Appearance–reality distinction and development of gender constancy understanding in children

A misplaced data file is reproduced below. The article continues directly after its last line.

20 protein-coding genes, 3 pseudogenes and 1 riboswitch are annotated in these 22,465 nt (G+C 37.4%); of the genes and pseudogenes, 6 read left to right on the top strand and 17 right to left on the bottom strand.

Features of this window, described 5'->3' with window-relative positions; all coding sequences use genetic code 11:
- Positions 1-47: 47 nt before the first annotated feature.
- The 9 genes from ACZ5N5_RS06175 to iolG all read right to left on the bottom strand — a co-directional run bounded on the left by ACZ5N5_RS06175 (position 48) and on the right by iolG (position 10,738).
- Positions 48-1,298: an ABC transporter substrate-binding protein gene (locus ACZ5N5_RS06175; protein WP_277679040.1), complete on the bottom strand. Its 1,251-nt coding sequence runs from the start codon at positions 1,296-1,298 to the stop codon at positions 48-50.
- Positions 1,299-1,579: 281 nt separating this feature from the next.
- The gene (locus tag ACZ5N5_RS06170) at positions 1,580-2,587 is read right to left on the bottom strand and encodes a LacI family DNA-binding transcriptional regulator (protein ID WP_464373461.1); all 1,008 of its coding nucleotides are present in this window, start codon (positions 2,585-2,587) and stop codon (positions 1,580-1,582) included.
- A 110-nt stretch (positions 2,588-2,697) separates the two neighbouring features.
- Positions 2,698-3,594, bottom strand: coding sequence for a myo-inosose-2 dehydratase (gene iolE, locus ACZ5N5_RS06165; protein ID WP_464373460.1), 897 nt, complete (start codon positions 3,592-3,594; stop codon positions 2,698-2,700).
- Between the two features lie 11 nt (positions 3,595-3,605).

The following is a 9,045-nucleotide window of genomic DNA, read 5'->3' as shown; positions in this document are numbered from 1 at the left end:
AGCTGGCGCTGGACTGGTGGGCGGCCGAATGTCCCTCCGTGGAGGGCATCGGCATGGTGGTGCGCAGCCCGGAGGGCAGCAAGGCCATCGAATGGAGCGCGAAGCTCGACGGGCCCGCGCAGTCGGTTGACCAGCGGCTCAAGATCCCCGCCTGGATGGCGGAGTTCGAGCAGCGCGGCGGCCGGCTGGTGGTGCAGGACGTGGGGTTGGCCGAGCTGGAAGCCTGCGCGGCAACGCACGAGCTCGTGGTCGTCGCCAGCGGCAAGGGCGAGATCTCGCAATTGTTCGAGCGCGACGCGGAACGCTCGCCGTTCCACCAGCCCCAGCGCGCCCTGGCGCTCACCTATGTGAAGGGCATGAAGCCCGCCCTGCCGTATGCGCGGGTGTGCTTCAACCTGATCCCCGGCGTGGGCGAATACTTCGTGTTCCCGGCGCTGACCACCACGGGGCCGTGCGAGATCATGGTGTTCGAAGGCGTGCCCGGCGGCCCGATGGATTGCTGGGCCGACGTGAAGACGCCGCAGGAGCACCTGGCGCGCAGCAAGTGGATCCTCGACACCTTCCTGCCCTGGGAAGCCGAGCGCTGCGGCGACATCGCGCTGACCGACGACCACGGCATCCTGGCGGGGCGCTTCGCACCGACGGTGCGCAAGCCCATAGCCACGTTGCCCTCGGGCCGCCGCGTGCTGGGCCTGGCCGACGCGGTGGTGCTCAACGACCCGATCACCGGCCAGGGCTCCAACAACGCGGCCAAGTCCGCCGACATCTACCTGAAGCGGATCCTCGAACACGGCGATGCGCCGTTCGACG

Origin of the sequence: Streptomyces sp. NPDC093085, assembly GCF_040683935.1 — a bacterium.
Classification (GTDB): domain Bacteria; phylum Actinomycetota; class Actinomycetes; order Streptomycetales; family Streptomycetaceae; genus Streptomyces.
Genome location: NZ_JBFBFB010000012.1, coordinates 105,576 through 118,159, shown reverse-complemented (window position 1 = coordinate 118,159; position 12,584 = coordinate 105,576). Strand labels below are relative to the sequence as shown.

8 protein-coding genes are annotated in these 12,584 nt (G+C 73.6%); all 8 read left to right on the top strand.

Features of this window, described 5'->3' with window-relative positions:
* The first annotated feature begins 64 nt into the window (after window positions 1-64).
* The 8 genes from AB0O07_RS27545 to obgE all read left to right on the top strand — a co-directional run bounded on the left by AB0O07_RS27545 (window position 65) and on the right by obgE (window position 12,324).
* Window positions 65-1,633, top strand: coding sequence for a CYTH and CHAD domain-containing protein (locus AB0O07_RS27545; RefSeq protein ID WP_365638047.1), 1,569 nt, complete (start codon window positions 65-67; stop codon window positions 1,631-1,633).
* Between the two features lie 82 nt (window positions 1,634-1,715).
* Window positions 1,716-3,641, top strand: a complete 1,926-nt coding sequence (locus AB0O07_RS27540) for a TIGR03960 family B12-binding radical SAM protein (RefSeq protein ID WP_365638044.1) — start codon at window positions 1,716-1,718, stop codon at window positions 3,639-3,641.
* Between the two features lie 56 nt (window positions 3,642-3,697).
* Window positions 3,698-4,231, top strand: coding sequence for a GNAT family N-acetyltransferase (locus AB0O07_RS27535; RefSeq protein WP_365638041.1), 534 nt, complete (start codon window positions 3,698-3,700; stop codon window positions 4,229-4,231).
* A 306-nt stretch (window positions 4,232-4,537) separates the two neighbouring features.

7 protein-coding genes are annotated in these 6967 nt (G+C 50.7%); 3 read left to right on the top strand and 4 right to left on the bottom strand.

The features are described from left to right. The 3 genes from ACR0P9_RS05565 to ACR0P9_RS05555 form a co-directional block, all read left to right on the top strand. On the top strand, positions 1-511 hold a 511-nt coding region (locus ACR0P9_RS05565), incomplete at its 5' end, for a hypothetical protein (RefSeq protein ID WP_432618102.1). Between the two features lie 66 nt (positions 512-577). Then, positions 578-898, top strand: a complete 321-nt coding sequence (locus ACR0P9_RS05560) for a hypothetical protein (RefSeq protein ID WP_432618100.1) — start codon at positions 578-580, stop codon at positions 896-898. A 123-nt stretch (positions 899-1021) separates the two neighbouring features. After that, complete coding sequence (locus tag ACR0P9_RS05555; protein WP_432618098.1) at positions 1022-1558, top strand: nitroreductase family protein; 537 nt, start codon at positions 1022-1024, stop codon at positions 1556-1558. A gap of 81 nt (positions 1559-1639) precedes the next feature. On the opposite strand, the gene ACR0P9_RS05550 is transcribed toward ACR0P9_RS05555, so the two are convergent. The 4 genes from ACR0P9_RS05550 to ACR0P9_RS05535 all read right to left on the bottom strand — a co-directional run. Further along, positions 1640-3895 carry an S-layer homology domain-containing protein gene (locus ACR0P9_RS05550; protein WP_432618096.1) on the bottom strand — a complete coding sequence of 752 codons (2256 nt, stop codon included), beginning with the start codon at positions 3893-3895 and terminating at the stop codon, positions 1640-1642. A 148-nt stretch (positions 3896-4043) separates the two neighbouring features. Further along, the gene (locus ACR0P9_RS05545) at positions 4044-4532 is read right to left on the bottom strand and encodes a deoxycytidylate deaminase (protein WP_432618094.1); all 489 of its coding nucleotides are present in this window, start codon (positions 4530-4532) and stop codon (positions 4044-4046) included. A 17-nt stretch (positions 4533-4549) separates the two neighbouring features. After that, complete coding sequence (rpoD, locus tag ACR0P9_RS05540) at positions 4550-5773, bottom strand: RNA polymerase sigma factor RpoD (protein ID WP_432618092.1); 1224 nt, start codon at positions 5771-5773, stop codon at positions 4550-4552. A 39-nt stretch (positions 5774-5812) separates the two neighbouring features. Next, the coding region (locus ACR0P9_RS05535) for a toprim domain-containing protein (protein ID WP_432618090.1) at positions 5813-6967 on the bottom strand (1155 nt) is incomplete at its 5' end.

In two independent studies, the relationship between children’s ability to distinguish appearance from reality (AR) and their understanding of gender constancy1 (GC) was examined. In Study 1, German children (N = 130) aged 3;8 to 9;5 years were tested (1) in four standard AR tasks, and (2) by 21 items related to the three stages of gender constancy understanding. In Study 2, Hungarian children (N = 75) aged 3;0 to 6;0 years responded to (1) appearance and reality questions while they or an experimenter were wearing a facial mask, and (2) a gender constancy interview using Bem’s(1989) photographs and scripts. In Study 2, the role of genital knowledge was also examined. For gender consistency questions, children were asked about appearance (“looks like”) and reality (“really is”) in both studies. Applying pass–fail criteria to AR and GC responses, children in both studies were grouped as “realists” vs. “nonrealists” and as “gender-constant” vs. “non-gender-constant”. The two studies converged in finding a strong association between the ability to distinguish appearance from reality and gender constancy understanding. The observed association between AR and GC was independent of age and children’s genital knowledge. However, while the results of Study 1 suggested that the AR distinction precedes sex-category constancy, in Study 2 the two abilities appeared to develop concurrently. Further, children in Study 1 achieved both AR and GC at a later age than children in Study 2.